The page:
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Wearing his trademark red baseball hat and never at a loss for a pithy comment delivered with characteristic Viennese nonchalance – that was Niki Lauda. We remember him as the racing driver, the businessman and the non-executive chairman of the board. But most of all, we remember him as our friend.

Although Niki is no longer with us in person, his spirit is at the heart of everything we do.

Niki was an integral part of our team, as our Non-Executive Chairman, and his passing in May 2019 left a huge void. For many, he wasn’t just an F1 icon and world champion, but also a beloved colleague and friend at the heart of our sport.

Our Brackley factory’s road is named ‘Lauda Drive’ after Niki, continuing his legacy for many years to come.

Niki was frequently heard to say in his own inimitable way: “I have no friends.” Yet that could not have been further from the truth. One person who got to know Niki particularly well during their years together at Mercedes is Toto Wolff.

“Of course, we all had our moments with Niki,” says Toto. “But it only recently occurred to me that Niki was probably the person with whom I spent more time than anyone else during the last five or six years. That was through our work for Mercedes in Formula 1.”

Niki played a crucial role in convincing Lewis Hamilton to join the team in the run-up to the 2013 season: “He gave the team credibility, and that gave the team a big push. Everybody knew Niki – when he set his mind to doing something, he never went about it half-heartedly.”

Even in his diplomatic role in the team, Niki always remained true to himself. He was straightforward, honest, forthright. A handshake meant more to him than a thousand written contracts. His words had weight, and what he said counted for something. Even when it hurt.

Lewis, who had a very special connection with Niki, also appreciated that side of the man. “They are both multiple world champions,” adds Toto. “Very few people have experienced what these two have – winning races and titles over the years, competing at the limit against the best drivers and teams in the world. And it’s a bond that is extremely important.”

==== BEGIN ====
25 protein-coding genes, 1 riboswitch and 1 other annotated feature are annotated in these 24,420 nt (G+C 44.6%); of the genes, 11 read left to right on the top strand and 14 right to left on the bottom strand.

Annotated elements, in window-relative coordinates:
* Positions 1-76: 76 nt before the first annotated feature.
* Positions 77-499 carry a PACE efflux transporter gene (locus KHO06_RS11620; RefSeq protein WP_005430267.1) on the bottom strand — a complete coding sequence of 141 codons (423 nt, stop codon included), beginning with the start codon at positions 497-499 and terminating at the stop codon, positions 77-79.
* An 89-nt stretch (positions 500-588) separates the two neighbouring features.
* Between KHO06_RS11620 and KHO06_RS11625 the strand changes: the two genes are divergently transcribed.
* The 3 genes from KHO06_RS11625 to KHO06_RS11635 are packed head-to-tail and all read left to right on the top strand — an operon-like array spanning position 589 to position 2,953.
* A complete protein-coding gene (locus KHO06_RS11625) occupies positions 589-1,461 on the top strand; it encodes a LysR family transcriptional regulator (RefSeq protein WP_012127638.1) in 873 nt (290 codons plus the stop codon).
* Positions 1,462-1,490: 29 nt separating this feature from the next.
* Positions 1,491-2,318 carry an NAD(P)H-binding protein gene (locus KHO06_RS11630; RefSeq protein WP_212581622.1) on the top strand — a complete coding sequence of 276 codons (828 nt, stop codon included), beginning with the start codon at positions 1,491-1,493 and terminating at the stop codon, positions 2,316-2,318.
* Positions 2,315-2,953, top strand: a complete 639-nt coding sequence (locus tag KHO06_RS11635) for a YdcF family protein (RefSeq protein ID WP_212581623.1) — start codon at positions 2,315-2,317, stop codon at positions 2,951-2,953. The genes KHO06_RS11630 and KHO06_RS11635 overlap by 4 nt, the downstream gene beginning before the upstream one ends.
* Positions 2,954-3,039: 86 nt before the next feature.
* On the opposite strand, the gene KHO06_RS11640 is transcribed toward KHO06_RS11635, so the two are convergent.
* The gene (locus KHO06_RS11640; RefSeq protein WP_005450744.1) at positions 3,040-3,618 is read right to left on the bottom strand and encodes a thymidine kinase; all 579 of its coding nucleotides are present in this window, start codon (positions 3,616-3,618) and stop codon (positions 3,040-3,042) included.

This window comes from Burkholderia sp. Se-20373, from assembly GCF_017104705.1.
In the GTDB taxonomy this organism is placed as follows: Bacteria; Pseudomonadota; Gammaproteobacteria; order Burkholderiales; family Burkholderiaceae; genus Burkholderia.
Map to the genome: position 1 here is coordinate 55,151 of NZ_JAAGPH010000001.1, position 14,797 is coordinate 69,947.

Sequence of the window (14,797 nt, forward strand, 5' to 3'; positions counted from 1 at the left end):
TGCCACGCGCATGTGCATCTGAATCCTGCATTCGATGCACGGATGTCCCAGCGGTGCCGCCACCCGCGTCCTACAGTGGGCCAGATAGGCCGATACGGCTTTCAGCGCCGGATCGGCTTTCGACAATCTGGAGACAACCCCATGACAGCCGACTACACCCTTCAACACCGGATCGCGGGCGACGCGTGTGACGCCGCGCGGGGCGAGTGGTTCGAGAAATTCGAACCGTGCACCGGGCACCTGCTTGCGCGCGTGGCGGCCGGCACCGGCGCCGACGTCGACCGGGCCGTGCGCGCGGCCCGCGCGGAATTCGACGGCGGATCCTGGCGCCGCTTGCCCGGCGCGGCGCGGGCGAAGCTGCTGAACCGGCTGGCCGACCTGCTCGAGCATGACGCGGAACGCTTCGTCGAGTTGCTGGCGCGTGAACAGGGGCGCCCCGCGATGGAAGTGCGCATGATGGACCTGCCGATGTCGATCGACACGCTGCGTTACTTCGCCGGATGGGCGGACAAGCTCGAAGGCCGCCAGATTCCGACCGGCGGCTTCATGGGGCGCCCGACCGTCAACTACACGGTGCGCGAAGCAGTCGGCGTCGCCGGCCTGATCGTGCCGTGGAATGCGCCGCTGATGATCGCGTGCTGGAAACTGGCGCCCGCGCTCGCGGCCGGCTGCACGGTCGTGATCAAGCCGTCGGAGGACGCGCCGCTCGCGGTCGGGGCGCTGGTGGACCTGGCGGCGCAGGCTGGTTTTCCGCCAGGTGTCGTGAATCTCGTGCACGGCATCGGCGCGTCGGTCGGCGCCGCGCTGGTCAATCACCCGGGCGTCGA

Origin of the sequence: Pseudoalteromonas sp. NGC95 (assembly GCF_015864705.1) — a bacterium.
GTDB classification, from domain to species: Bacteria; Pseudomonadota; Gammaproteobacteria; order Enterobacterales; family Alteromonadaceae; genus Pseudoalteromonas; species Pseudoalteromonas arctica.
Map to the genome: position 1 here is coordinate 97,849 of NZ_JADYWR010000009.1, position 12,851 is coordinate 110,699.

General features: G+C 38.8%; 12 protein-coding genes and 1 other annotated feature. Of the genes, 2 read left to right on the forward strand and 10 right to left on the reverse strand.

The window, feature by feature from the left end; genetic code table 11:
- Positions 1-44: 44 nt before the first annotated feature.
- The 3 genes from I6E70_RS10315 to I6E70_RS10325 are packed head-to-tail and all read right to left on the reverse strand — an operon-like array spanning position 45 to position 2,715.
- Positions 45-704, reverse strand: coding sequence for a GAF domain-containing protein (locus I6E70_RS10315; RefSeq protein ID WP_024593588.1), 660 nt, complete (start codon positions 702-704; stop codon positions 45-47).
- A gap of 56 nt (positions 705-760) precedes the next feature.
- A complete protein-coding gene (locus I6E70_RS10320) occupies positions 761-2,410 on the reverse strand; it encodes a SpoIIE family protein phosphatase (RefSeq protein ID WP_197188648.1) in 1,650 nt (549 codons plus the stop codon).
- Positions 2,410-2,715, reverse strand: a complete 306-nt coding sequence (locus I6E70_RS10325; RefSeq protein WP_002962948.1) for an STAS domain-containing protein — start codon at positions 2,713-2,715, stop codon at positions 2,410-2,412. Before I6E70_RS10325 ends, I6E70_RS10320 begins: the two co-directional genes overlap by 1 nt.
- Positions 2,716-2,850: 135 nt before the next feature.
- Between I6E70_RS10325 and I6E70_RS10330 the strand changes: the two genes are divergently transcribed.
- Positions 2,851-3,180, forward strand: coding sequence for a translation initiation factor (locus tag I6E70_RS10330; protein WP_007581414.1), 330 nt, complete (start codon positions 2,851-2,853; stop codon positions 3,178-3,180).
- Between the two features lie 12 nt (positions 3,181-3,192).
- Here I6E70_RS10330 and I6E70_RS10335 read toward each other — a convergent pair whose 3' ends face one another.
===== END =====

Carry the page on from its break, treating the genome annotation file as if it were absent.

Niki’s contribution to the annals of the premier class of motorsport was immense. For example, his three world championship titles (1975, 1977 and 1984), 25 race wins, 54 podium appearances and 24 pole positions in 171 Grand Prix starts.

But Niki was so much more than the sum of his successes on the racetrack, as Toto remembers from his own childhood: “He was the most famous person in Austria. Every kid growing up in the 70s, 80s or 90s knew who he was. Everybody looked up to him, and so did I. He was a living legend, the most iconic Formula 1 personality and one of the biggest names in sports on a global level.”

This continued far beyond the end of his Formula 1 career. And, of course, the eventful year of 1976 is an important part of Niki’s racing career. It was one of Niki’s greatest character traits that took centre stage: his relentless fighting spirit.

At the racetrack, during memorable overtaking manoeuvres, in the business arena and especially after his serious accident on the Nordschleife, Niki always remained totally resolute: Never give up. Never surrender. Always keep going. Looking forward, not back. These are the qualities that distinguished Niki Lauda the fighter – whether in the cockpit, at the negotiating table or on his hospital bed when receiving the last rites.

From success, you learn absolutely nothing. From failure and setbacks conclusions can be drawn. That goes for your private life as well as your career.

Niki Lauda

In Niki, motorsport has lost its greatest combatant. Toto: “One of Niki’s greatest characteristics was that he never gave up the fight. Consequently, the day on which he had his accident was a defining episode in his life.” The terrible fire, the severe burns, the life-and-death struggle and the comeback after only 42 days – this is the stuff of legend, and it was literally the script for a Hollywood movie.

Niki was the heart and soul of Formula 1, one of the greatest legends of our sport. He embodied heroism, humanity and decency – both on and off the racetrack. He leaves a great void in Formula 1, in our team and in the hearts of all who knew and loved him. None of us will ever forget him.

And Toto will never forget the last piece of advice from Niki. It was in 2019 after the team’s one-two victory in Baku, the last time the two friends spoke to each other. Niki’s comment to Toto: “It doesn’t come much better than this. Keep it up!” A message the team will carry with them forever.

“That was Niki as he lived and breathed,” says Toto with a smile. We take our hat off to this Niki. Thank you, fighter.

Thank you, friend. Danke, Niki.